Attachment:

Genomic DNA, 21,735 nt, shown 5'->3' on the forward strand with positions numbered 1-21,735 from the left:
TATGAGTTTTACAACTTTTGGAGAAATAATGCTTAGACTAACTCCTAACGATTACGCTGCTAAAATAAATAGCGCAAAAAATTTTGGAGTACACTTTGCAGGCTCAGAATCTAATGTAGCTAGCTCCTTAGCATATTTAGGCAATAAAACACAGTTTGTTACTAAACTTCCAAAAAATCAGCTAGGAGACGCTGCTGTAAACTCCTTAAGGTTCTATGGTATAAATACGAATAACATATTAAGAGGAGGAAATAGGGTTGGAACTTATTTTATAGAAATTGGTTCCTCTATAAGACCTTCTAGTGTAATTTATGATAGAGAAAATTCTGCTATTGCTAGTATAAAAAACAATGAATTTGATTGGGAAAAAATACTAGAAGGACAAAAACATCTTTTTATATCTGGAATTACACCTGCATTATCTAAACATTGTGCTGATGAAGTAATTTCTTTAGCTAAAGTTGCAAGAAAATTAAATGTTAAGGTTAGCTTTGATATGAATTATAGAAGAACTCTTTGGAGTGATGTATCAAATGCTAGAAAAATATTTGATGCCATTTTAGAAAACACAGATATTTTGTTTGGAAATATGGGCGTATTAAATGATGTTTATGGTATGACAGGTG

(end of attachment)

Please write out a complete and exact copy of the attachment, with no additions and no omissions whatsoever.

Genomic DNA, 21,735 nt, shown 5'->3' on the forward strand with positions numbered 1-21,735 from the left:
TATGAGTTTTACAACTTTTGGAGAAATAATGCTTAGACTAACTCCTAACGATTACGCTGCTAAAATAAATAGCGCAAAAAATTTTGGAGTACACTTTGCAGGCTCAGAATCTAATGTAGCTAGCTCCTTAGCATATTTAGGCAATAAAACACAGTTTGTTACTAAACTTCCAAAAAATCAGCTAGGAGACGCTGCTGTAAACTCCTTAAGGTTCTATGGTATAAATACGAATAACATATTAAGAGGAGGAAATAGGGTTGGAACTTATTTTATAGAAATTGGTTCCTCTATAAGACCTTCTAGTGTAATTTATGATAGAGAAAATTCTGCTATTGCTAGTATAAAAAACAATGAATTTGATTGGGAAAAAATACTAGAAGGACAAAAACATCTTTTTATATCTGGAATTACACCTGCATTATCTAAACATTGTGCTGATGAAGTAATTTCTTTAGCTAAAGTTGCAAGAAAATTAAATGTTAAGGTTAGCTTTGATATGAATTATAGAAGAACTCTTTGGAGTGATGTATCAAATGCTAGAAAAATATTTGATGCCATTTTAGAAAACACAGATATTTTGTTTGGAAATATGGGCGTATTAAATGATGTTTATGGTATGACAGGTG